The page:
Professor of History and Demographer, Louisville University. Ph.D. in history, University of California, Los Angeles.
McCarthy’s areas of expertise include the histories of the Ottoman Empire and the Balkans. McCarthy served in the Peace Corps in Turkey, from 1967-1969. He also taught at the Middle East Technical University and Ankara University during this time. He earned his Ph.D. at University of California, Los Angeles in 1978. He has also received an honorary doctorate from Boğaziçi University. He is currently teaching at the University of Louisville. [info]
major & relevant publications
Source: Sasun: The History of an 1890s Armenian Revolt
“Reporting on the ‘Sasun Massacres’ marked the beginning of a crusade that was to culminate in portrayals of a genocide of Armenians during World War I….Popular outcry against the Turks forced Europeans to investigate the events in Sasun. A commission of British, French, and Russian diplomats traveled to the region. Their findings showed that the stories of Armenian suffering and death had been grossly exaggerated, but they still blamed the Ottomans for crimes. Their report on Sasun seemed to be impartial until examined closely. Indeed, all of the reports of the Sasun troubles, whether from journalists, missionaries, or diplomats, can fairly be characterized as imaginary after close comparison with actual testimony recorded during investigation. Virtually every aspect of the widely circulated story of Sasun was wrong.” Pp. 1-2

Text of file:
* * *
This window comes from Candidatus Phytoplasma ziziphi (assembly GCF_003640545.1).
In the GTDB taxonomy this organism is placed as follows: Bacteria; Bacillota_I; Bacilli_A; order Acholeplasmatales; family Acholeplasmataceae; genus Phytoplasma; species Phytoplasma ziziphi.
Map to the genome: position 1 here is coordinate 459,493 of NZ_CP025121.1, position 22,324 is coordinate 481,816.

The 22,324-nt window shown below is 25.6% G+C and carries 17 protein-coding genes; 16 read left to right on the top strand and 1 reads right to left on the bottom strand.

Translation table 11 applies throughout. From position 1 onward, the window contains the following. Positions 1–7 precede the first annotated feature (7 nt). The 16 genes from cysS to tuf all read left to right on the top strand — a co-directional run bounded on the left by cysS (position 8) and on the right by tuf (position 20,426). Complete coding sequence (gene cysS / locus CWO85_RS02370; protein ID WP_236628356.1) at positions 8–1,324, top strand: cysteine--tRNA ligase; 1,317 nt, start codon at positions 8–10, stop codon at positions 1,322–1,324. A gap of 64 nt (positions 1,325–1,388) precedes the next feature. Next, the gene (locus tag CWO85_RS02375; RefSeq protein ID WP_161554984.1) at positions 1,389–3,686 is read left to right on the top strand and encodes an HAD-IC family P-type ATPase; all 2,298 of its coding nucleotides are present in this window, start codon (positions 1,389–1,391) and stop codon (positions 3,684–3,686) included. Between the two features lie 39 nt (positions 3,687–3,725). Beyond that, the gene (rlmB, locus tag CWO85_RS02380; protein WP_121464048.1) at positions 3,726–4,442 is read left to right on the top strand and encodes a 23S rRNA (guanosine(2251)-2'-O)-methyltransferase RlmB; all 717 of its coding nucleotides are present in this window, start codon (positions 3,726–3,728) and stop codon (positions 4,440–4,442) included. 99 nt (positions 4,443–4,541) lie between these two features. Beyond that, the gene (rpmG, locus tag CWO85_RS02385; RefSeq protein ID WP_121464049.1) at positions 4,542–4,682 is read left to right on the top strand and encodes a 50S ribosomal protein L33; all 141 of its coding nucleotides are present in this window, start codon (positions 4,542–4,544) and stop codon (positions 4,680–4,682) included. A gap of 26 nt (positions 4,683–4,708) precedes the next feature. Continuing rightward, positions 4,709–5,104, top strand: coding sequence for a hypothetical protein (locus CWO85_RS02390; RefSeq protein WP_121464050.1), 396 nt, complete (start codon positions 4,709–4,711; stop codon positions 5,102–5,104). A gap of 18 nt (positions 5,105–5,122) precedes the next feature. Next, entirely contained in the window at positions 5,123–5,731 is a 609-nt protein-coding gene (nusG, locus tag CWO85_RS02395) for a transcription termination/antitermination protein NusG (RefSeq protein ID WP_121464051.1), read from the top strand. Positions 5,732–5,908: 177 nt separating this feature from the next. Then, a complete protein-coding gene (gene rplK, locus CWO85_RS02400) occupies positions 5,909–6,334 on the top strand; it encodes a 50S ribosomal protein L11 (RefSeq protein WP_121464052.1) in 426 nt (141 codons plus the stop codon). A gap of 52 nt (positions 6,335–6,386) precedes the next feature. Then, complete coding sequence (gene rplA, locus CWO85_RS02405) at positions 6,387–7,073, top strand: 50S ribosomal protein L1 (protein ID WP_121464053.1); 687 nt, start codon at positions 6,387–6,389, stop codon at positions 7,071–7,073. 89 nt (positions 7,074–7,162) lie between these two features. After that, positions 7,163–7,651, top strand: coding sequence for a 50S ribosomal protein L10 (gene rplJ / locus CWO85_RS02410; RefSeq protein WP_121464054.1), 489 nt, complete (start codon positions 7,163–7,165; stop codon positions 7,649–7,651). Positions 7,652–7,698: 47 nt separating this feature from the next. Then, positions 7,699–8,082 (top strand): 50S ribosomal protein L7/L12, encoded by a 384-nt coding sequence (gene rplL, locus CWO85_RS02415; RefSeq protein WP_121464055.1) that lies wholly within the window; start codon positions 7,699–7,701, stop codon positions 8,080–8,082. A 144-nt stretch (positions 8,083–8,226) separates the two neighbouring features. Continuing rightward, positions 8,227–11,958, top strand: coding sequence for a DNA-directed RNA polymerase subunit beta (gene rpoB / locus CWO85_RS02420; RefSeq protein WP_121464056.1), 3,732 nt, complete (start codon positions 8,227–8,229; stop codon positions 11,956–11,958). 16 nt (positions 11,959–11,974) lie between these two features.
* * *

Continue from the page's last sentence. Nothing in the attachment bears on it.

“The Hunchak revolutionary committee played a significant part in the rebellion by sending organizers to Sasun, but it was local forces that led the rebellion. It was not uncommon for rebellion in the Ottoman Empire to be founded on banditry….the Armenian bandits were local...knew local conditions, and had family connections in the villages. Never loyal subjects of the sultan, the bandits transitioned into full rebellion under the influence of the Hunchaks.” P. 16
“The Ottomans would undoubtedly never have sent soldiers to Sasun had they not known that an Armenian rebellion might have escalated into a larger rebellion that would have gained European support….the revolt might have grown if they did nothing. That was the desire of the Hunchaks, who were intimately involved with the Sasun rebellion….[The Ottomans] decided that the danger of rebellion was too great; they sent in the soldiers.” P. 194